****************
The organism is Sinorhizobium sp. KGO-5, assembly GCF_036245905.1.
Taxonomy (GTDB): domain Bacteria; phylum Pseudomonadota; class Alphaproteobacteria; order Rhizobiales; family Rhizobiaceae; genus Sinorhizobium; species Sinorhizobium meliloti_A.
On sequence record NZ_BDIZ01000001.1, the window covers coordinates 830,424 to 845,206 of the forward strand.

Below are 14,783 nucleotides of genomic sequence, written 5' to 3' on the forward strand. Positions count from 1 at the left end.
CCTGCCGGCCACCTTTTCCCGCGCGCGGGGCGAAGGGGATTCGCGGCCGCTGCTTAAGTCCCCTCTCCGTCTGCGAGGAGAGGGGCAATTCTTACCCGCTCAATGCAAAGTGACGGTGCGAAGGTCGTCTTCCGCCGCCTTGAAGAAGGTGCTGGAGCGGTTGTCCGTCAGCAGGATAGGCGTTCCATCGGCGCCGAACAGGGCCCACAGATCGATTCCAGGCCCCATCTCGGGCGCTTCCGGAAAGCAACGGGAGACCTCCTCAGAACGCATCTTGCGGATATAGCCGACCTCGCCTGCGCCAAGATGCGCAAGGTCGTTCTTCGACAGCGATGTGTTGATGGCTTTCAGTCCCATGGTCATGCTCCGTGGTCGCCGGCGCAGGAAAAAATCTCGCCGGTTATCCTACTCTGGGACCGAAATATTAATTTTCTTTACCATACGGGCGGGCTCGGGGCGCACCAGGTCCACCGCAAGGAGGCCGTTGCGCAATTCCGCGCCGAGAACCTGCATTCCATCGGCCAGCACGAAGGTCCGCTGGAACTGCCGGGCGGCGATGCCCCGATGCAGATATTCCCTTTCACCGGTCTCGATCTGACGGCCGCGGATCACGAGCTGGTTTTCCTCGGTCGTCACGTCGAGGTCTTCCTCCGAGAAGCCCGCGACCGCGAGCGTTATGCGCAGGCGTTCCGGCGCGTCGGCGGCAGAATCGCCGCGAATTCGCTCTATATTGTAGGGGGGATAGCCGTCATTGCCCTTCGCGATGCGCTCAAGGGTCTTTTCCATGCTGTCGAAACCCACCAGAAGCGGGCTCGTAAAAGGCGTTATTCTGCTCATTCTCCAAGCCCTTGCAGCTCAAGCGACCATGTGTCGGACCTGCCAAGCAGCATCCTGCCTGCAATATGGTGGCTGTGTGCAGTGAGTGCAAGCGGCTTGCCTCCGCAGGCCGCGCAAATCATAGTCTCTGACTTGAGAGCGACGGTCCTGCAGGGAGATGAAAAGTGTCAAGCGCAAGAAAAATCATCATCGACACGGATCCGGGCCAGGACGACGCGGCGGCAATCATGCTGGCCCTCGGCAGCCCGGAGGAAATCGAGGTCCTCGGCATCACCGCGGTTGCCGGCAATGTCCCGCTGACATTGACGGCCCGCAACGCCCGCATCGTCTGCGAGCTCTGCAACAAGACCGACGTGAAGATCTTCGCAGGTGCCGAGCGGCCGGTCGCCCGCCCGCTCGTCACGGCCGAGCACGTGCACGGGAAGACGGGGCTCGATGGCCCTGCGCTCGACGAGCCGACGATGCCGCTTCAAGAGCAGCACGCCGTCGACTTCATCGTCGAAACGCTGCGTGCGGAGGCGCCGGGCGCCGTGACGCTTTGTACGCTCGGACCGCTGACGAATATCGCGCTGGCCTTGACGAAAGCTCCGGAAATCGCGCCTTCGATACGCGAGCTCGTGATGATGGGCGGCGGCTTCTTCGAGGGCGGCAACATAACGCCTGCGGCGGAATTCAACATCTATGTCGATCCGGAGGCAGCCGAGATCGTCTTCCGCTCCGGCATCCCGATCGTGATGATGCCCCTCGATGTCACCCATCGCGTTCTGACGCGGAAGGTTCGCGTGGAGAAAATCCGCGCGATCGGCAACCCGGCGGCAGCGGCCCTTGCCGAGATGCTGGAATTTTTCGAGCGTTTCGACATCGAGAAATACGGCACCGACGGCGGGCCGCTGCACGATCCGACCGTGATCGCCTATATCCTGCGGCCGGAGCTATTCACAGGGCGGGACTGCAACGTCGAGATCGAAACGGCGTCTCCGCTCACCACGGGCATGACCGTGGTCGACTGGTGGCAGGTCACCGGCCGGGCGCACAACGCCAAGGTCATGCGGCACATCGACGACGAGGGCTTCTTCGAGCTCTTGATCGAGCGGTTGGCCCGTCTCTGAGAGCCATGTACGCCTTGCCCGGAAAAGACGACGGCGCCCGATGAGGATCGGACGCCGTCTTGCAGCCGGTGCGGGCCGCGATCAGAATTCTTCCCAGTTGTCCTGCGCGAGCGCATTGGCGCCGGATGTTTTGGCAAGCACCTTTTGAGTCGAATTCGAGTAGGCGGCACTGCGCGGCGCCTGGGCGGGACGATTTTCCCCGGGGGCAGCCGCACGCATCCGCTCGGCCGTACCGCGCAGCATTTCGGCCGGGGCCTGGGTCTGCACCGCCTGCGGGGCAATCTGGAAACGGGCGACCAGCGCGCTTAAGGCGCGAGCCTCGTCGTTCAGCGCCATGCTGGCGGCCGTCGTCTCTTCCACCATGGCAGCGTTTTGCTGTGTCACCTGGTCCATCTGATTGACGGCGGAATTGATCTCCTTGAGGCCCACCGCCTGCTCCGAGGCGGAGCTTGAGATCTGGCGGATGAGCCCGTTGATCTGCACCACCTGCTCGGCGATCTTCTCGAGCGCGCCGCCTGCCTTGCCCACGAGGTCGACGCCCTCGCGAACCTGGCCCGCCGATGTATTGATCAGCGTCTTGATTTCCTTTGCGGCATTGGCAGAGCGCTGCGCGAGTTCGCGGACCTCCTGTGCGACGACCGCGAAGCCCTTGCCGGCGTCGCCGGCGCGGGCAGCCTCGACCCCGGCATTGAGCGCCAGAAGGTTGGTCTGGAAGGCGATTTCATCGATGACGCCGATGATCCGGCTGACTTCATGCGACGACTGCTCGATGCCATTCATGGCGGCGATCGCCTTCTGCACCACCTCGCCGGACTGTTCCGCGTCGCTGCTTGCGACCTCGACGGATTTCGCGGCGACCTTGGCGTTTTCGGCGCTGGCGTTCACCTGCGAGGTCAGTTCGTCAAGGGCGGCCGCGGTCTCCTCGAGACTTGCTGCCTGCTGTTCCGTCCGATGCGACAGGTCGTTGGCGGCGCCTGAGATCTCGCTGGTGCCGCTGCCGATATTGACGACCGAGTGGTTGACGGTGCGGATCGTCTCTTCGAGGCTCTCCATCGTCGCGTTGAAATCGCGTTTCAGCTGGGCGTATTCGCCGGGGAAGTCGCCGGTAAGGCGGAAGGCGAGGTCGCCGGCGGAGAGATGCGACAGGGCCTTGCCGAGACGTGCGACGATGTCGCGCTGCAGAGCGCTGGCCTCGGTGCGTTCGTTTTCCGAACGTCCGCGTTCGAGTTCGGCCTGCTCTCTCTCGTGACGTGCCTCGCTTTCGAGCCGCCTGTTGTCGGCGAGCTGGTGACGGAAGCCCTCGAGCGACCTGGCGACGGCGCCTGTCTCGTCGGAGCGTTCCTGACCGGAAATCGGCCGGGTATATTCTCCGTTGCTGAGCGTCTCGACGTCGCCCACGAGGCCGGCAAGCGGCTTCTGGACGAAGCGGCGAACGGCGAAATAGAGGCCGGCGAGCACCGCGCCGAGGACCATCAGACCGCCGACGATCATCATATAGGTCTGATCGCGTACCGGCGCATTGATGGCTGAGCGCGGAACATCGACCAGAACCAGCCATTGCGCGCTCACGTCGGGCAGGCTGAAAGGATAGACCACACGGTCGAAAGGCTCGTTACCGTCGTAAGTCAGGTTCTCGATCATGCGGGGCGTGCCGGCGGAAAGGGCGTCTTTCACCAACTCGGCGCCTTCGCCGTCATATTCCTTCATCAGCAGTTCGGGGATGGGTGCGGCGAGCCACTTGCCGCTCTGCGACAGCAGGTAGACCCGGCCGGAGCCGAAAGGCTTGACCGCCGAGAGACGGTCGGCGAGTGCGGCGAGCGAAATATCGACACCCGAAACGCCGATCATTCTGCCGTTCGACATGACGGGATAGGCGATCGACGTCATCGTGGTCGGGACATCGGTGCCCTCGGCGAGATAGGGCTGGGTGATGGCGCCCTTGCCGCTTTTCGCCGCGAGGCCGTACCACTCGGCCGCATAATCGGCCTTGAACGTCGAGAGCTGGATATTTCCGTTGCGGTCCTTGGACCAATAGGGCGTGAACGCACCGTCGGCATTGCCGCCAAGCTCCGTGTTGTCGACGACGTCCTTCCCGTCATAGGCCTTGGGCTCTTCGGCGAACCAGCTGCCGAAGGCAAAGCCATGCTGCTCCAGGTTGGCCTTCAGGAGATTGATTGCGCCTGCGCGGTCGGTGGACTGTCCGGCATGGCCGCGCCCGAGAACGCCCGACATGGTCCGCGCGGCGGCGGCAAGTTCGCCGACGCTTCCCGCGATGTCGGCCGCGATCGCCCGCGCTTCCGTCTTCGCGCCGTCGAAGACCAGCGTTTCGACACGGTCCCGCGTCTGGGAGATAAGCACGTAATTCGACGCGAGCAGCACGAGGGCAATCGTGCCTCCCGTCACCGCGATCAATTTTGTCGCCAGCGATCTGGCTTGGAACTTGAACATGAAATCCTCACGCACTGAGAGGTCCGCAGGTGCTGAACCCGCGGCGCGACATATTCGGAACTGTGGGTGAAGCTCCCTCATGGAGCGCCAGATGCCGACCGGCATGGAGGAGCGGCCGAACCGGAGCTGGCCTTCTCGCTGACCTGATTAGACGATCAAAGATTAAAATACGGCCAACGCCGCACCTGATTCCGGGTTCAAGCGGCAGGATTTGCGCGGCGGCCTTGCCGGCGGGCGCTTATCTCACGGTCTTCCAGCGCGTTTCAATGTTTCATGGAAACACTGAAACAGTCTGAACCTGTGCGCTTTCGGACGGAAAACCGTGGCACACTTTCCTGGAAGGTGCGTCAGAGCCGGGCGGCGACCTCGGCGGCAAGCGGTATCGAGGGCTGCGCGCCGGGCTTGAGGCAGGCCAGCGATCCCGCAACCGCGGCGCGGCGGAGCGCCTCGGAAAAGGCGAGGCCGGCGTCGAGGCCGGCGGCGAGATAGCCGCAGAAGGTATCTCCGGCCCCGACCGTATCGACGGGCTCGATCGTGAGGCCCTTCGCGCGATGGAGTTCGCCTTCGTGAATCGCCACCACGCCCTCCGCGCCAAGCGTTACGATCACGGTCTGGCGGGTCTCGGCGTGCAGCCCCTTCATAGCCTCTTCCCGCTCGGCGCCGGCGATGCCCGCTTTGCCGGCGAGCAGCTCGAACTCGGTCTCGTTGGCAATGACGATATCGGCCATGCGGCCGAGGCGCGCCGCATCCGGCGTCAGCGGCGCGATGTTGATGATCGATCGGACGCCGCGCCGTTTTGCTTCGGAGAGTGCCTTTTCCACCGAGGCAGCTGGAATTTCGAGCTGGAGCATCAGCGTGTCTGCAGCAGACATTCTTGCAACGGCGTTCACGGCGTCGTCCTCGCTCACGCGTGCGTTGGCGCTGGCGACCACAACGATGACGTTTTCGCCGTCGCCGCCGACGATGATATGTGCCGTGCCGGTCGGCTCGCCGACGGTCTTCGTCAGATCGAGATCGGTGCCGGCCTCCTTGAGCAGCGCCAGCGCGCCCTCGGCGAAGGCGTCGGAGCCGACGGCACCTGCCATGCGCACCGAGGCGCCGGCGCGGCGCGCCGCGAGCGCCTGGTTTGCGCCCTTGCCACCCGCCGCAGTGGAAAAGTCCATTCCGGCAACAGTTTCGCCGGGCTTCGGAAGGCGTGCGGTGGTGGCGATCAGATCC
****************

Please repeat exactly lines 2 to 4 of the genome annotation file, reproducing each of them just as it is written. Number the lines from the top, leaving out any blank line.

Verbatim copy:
Taxonomy (GTDB): domain Bacteria; phylum Pseudomonadota; class Alphaproteobacteria; order Rhizobiales; family Rhizobiaceae; genus Sinorhizobium; species Sinorhizobium meliloti_A.
On sequence record NZ_BDIZ01000001.1, the window covers coordinates 830,424 to 845,206 of the forward strand.

Below are 14,783 nucleotides of genomic sequence, written 5' to 3' on the forward strand. Positions count from 1 at the left end.